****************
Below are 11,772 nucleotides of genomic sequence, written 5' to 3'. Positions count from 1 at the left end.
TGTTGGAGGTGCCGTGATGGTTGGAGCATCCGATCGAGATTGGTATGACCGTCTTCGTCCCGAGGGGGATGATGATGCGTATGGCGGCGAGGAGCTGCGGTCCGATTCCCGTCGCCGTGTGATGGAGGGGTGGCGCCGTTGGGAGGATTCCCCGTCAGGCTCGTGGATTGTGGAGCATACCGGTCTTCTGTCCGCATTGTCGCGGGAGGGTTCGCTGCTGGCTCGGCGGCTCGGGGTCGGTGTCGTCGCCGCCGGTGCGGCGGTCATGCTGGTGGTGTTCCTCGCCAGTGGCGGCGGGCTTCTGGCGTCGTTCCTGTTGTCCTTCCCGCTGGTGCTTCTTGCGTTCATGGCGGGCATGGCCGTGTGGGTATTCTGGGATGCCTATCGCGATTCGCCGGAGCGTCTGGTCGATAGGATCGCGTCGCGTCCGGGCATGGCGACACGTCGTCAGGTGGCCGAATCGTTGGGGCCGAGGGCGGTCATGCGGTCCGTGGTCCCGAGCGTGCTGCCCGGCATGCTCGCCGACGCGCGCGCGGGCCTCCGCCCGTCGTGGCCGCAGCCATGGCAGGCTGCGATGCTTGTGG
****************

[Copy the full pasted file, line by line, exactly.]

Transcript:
Below are 11,772 nucleotides of genomic sequence, written 5' to 3'. Positions count from 1 at the left end.
TGTTGGAGGTGCCGTGATGGTTGGAGCATCCGATCGAGATTGGTATGACCGTCTTCGTCCCGAGGGGGATGATGATGCGTATGGCGGCGAGGAGCTGCGGTCCGATTCCCGTCGCCGTGTGATGGAGGGGTGGCGCCGTTGGGAGGATTCCCCGTCAGGCTCGTGGATTGTGGAGCATACCGGTCTTCTGTCCGCATTGTCGCGGGAGGGTTCGCTGCTGGCTCGGCGGCTCGGGGTCGGTGTCGTCGCCGCCGGTGCGGCGGTCATGCTGGTGGTGTTCCTCGCCAGTGGCGGCGGGCTTCTGGCGTCGTTCCTGTTGTCCTTCCCGCTGGTGCTTCTTGCGTTCATGGCGGGCATGGCCGTGTGGGTATTCTGGGATGCCTATCGCGATTCGCCGGAGCGTCTGGTCGATAGGATCGCGTCGCGTCCGGGCATGGCGACACGTCGTCAGGTGGCCGAATCGTTGGGGCCGAGGGCGGTCATGCGGTCCGTGGTCCCGAGCGTGCTGCCCGGCATGCTCGCCGACGCGCGCGCGGGCCTCCGCCCGTCGTGGCCGCAGCCATGGCAGGCTGCGATGCTTGTGG